In this year's Lovejoy address, Kovach described a brave new world of communications where corporate conglomerates force their news divisions to put profits before the public interest and where media scramble to be the first to report news with insufficient regard for whether it's true.

"So we've come to this," he told about 200 people in Lorimer Chapel: "after struggling for centuries to remain free of government control and censorship, public interest journalism now finds itself struggling with similar pressures from private ownership. Independent journalism may in the end be dissolved in the solvent of commercial communication and synergistic self-promotion. The real meaning of the First Amendment–that a free press means an independent press–is threatened for the first time in our history, even without government meddling."

Addressing the formal Lovejoy convocation just two days after the historic presidential election of November, with recounts just getting under way, Kovach was harshly critical of the media's election coverage. "I think election night was stunning in its uselessness to citizens," he said, criticizing the mentality that prompted television networks to call states, prematurely and sometimes incorrectly, for one candidate or another. "It was strictly driven by commercial pressure and not by journalism at all," he said.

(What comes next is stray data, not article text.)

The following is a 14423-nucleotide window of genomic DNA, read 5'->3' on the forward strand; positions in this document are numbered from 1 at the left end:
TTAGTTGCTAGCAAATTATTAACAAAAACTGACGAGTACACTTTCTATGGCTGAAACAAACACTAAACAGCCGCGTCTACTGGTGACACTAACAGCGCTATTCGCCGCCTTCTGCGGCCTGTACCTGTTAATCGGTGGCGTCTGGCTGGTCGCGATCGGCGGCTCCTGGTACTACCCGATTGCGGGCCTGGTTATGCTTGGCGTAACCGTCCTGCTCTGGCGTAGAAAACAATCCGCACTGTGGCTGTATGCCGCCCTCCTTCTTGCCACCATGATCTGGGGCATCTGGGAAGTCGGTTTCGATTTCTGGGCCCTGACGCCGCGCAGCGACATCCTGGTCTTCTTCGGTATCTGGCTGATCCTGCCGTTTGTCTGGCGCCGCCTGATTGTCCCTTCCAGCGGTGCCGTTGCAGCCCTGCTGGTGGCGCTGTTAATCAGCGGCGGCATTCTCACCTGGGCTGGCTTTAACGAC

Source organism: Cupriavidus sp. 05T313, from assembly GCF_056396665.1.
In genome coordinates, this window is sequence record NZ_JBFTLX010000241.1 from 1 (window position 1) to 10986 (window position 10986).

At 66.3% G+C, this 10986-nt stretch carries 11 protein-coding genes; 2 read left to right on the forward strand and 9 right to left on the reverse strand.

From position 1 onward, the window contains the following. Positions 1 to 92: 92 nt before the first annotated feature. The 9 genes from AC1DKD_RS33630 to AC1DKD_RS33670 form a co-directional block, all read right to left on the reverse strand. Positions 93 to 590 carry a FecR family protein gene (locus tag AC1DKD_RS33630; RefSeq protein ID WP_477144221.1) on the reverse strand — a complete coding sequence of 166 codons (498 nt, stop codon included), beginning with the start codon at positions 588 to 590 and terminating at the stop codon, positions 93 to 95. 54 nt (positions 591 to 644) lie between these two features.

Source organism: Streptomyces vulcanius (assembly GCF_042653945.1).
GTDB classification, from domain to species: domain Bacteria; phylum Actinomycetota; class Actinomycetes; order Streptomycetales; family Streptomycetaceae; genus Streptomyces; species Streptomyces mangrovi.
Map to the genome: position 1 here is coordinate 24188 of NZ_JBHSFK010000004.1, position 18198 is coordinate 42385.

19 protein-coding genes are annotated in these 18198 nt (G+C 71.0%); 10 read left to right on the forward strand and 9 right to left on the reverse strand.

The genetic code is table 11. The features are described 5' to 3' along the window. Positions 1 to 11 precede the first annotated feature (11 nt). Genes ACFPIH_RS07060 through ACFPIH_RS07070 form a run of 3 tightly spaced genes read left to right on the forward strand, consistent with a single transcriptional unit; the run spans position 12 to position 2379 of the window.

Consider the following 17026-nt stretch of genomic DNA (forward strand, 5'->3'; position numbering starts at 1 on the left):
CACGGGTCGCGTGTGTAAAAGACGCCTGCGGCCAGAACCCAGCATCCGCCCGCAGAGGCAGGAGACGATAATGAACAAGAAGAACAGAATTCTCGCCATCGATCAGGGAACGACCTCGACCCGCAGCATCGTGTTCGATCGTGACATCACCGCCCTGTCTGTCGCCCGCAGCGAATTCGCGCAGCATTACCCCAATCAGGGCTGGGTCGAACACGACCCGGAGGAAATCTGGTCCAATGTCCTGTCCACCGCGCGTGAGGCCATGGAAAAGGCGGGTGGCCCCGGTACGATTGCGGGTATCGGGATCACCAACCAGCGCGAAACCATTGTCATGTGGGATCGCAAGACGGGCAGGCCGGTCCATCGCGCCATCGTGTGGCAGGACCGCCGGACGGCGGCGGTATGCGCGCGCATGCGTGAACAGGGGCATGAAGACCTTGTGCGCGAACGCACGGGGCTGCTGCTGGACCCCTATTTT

"The idea that the purpose of the press is to tell you who's ahead and who's behind is a disservice to the process," he told a government class earlier in the day."

The Lovejoy Selection Committee unanimously chose Kovach for the 2000 Lovejoy Award earlier this year, and Kovach told those assembled for the November convocation, "There is no other award, including the Pulitzer Prize, that I would rather have than this one."

Kovach quit his first job as a reporter at the Johnson City (Tennessee) Press-Chronicle because the publisher wouldn't let him cover civil rights in the early 1960s. He quit his last newspaper job, as editor of The Atlanta Journal-Constitution, when his principles clashed with the publisher's business interests. In between he had a remarkable career, at the Tennessean, The New York Times and The Washington Post.